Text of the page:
Longing for Greater Hungary

Jan-Werner Müller

In the 1980s Hungary was known as the ‘merriest barracks in the socialist camp’. After the suppression of the 1956 uprising by the Red Army, János Kádár instituted what became known as ‘goulash communism’, characterised by a policy of ‘little freedoms’: Hungarians could travel abroad, trade privately and say what they liked, so long as they didn’t attack the regime directly. Kádár, the illegitimate son of a half-Slovak chambermaid, managed to persuade the Hungarians to see him as a plain-spoken ‘father of the people’. He punished the revolutionaries, promoted his critics, encouraged consumerism and turned totalitarian logic upside down by claiming that ‘whoever is not against us is with us.’ The country’s exit from state socialism was among the smoothest in Eastern Europe. Hungary spent the 1990s as a model pupil of the West, finally joining the EU in 2004. Now, almost a decade on, it is led by the charismatic, self-declared ‘right-wing plebeian’ Viktor Orbán, a man whom critics charge with the ‘Putinisation’ of Hungary. Thanks to his government’s undermining of the rule of law, Hungary risks being the first EU member state to be sanctioned for violating ‘shared European values’. In central Budapest paramilitaries in black uniforms patrol the streets – they are supposedly ‘fighting Gypsy crime’ – and tourists emerging from the beautifully restored Fin de Siècle Kaffeehäuser are liable to find themselves facing an angry crowd burning the EU flag. What happened? And why in Hungary?

Some intellectuals in the country think the answer is straightforward: Hungarians never really became democrats. First under the Ottomans, then under the Habsburgs, and on through the 20th century’s experiments with right-wing and left-wing authoritarianism, they relied on informal arrangements that enabled them to bypass official structures. There’s still a large shadow economy and widespread tax evasion. The salient causes of the current crisis, however, are to be found in the history of the past two decades: the peculiar nature of the transition from communism, which Hungarians simply call ‘the changes’; the long decline and recent discrediting of both the social democrats and the liberals; and the paradoxical figure of Orbán, who has dominated Hungarian politics since the mid-1990s.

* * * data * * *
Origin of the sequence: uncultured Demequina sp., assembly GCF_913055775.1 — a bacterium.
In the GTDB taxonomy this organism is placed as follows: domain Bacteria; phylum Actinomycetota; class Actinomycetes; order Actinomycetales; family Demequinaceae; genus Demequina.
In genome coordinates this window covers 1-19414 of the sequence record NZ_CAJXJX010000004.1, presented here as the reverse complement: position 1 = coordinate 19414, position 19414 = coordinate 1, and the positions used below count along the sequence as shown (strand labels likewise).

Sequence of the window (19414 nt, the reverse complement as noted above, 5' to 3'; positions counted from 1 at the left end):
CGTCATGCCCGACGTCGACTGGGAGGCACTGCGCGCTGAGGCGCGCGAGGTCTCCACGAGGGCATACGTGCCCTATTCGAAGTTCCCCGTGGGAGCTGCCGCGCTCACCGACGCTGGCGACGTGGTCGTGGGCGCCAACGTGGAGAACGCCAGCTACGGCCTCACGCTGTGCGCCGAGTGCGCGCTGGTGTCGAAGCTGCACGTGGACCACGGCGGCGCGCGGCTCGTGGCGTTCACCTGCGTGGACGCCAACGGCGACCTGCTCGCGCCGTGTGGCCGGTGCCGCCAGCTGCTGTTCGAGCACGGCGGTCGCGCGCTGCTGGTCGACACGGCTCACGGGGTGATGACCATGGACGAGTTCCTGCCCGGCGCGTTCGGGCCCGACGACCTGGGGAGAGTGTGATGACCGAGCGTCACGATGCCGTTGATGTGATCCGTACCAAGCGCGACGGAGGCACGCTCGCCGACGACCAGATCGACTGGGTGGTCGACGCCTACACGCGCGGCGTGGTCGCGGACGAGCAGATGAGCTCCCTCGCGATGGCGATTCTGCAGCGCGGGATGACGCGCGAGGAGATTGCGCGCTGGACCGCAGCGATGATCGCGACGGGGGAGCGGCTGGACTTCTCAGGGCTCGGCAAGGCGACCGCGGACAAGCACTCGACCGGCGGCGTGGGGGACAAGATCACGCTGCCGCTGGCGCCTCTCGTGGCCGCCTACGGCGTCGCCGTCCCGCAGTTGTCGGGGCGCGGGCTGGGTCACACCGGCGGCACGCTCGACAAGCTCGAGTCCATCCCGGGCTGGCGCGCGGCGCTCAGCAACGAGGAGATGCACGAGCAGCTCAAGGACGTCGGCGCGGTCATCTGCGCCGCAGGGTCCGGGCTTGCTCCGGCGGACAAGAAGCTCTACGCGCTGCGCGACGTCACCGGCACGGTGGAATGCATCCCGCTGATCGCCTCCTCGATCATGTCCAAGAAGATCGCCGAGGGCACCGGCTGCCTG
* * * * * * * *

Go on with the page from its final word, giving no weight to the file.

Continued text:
As elsewhere in the former Soviet bloc, the transition to liberal democracy was negotiated round a table; unlike elsewhere, however, the participants decided to leave the 1949 Stalinist constitution in place, merely amending it section by section – according to a contemporary joke, the only article left unchanged was the one that said ‘Budapest is the capital of Hungary.’ The first post-communist government, headed by the Christian Democrat historian József Antall, promised to rule with ‘calm authority’ and got on splendidly with the ex-communists. It did little to change the state apparatus or the economy, but kept itself busy by waging war on the media and debating whether to recognise the ‘knightly orders’ created during the authoritarian interwar regime of Miklós Horthy. It even made timid moves towards rehabilitating Horthy himself. But people weren’t interested in symbolic changes: they wanted Budapest to be more like Vienna (only three hours away by train and a place many Hungarians, availing themselves of their ‘little freedoms’, had been able to visit before 1989).

In 1994, they voted overwhelmingly for the ‘expertise’ promised by the Socialist Party. The ex-communists entered into a coalition with their former enemies, the liberal dissidents, whose Alliance of Free Democrats – led by a group of academics and intellectuals – had the support of around 20 per cent of the electorate. It was this nominally social-liberal government that got serious about introducing capitalism. Plagued by corruption scandals, it was kicked out in 1998, and Orbán took office.

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